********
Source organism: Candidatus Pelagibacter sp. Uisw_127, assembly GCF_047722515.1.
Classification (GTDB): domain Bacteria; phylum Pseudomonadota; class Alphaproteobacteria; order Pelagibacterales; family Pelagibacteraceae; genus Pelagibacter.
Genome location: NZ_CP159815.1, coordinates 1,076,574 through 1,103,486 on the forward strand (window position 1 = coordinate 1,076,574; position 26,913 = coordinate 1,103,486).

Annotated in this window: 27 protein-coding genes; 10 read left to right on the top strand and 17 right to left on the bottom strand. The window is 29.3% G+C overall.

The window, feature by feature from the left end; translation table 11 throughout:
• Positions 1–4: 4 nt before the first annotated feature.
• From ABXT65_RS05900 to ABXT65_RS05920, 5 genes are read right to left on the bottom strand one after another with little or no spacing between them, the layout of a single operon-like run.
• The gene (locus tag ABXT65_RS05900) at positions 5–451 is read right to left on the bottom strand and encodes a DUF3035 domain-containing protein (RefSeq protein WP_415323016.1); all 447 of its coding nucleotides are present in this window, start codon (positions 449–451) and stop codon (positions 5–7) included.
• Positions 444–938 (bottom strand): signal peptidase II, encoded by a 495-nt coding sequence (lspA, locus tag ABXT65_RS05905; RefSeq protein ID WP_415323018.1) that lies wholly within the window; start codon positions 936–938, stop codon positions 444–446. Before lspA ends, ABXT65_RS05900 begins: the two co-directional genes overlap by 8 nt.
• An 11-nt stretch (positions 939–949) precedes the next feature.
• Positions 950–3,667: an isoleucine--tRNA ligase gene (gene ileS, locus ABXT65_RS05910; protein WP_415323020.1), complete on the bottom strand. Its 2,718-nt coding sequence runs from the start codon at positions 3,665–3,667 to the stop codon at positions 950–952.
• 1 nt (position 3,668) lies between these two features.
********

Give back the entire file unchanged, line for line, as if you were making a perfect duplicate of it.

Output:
Source organism: Candidatus Pelagibacter sp. Uisw_127, assembly GCF_047722515.1.
Classification (GTDB): domain Bacteria; phylum Pseudomonadota; class Alphaproteobacteria; order Pelagibacterales; family Pelagibacteraceae; genus Pelagibacter.
Genome location: NZ_CP159815.1, coordinates 1,076,574 through 1,103,486 on the forward strand (window position 1 = coordinate 1,076,574; position 26,913 = coordinate 1,103,486).

Annotated in this window: 27 protein-coding genes; 10 read left to right on the top strand and 17 right to left on the bottom strand. The window is 29.3% G+C overall.

The window, feature by feature from the left end; translation table 11 throughout:
• Positions 1–4: 4 nt before the first annotated feature.
• From ABXT65_RS05900 to ABXT65_RS05920, 5 genes are read right to left on the bottom strand one after another with little or no spacing between them, the layout of a single operon-like run.
• The gene (locus tag ABXT65_RS05900) at positions 5–451 is read right to left on the bottom strand and encodes a DUF3035 domain-containing protein (RefSeq protein WP_415323016.1); all 447 of its coding nucleotides are present in this window, start codon (positions 449–451) and stop codon (positions 5–7) included.
• Positions 444–938 (bottom strand): signal peptidase II, encoded by a 495-nt coding sequence (lspA, locus tag ABXT65_RS05905; RefSeq protein ID WP_415323018.1) that lies wholly within the window; start codon positions 936–938, stop codon positions 444–446. Before lspA ends, ABXT65_RS05900 begins: the two co-directional genes overlap by 8 nt.
• An 11-nt stretch (positions 939–949) precedes the next feature.
• Positions 950–3,667: an isoleucine--tRNA ligase gene (gene ileS, locus ABXT65_RS05910; protein WP_415323020.1), complete on the bottom strand. Its 2,718-nt coding sequence runs from the start codon at positions 3,665–3,667 to the stop codon at positions 950–952.
• 1 nt (position 3,668) lies between these two features.